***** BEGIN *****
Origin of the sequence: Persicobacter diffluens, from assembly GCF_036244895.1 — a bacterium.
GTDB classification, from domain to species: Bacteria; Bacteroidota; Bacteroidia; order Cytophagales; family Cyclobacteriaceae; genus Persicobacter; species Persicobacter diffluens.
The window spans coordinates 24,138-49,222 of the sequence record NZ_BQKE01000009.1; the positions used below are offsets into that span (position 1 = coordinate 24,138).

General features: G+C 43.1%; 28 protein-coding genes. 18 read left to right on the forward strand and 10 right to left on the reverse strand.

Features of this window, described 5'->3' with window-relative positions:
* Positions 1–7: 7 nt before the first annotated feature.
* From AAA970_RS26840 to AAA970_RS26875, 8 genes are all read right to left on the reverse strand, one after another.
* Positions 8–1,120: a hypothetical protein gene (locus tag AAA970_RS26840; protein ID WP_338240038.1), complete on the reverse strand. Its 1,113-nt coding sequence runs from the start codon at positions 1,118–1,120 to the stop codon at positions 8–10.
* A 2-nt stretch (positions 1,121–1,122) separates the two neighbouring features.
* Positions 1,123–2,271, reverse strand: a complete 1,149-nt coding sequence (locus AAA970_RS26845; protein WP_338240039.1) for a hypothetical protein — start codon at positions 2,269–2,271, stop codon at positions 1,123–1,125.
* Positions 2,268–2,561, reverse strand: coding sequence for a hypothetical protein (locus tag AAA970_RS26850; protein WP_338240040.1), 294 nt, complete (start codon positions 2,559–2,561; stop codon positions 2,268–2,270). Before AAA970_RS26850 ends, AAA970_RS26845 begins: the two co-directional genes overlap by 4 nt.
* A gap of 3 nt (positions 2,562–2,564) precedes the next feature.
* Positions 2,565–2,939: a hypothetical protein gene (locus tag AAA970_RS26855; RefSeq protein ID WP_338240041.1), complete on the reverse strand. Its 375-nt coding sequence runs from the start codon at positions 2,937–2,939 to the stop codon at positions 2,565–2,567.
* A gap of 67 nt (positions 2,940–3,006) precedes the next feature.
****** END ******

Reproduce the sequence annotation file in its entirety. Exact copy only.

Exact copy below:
Origin of the sequence: Persicobacter diffluens, from assembly GCF_036244895.1 — a bacterium.
GTDB classification, from domain to species: Bacteria; Bacteroidota; Bacteroidia; order Cytophagales; family Cyclobacteriaceae; genus Persicobacter; species Persicobacter diffluens.
The window spans coordinates 24,138-49,222 of the sequence record NZ_BQKE01000009.1; the positions used below are offsets into that span (position 1 = coordinate 24,138).

General features: G+C 43.1%; 28 protein-coding genes. 18 read left to right on the forward strand and 10 right to left on the reverse strand.

Features of this window, described 5'->3' with window-relative positions:
* Positions 1–7: 7 nt before the first annotated feature.
* From AAA970_RS26840 to AAA970_RS26875, 8 genes are all read right to left on the reverse strand, one after another.
* Positions 8–1,120: a hypothetical protein gene (locus tag AAA970_RS26840; protein ID WP_338240038.1), complete on the reverse strand. Its 1,113-nt coding sequence runs from the start codon at positions 1,118–1,120 to the stop codon at positions 8–10.
* A 2-nt stretch (positions 1,121–1,122) separates the two neighbouring features.
* Positions 1,123–2,271, reverse strand: a complete 1,149-nt coding sequence (locus AAA970_RS26845; protein WP_338240039.1) for a hypothetical protein — start codon at positions 2,269–2,271, stop codon at positions 1,123–1,125.
* Positions 2,268–2,561, reverse strand: coding sequence for a hypothetical protein (locus tag AAA970_RS26850; protein WP_338240040.1), 294 nt, complete (start codon positions 2,559–2,561; stop codon positions 2,268–2,270). Before AAA970_RS26850 ends, AAA970_RS26845 begins: the two co-directional genes overlap by 4 nt.
* A gap of 3 nt (positions 2,562–2,564) precedes the next feature.
* Positions 2,565–2,939: a hypothetical protein gene (locus tag AAA970_RS26855; RefSeq protein ID WP_338240041.1), complete on the reverse strand. Its 375-nt coding sequence runs from the start codon at positions 2,937–2,939 to the stop codon at positions 2,565–2,567.
* A gap of 67 nt (positions 2,940–3,006) precedes the next feature.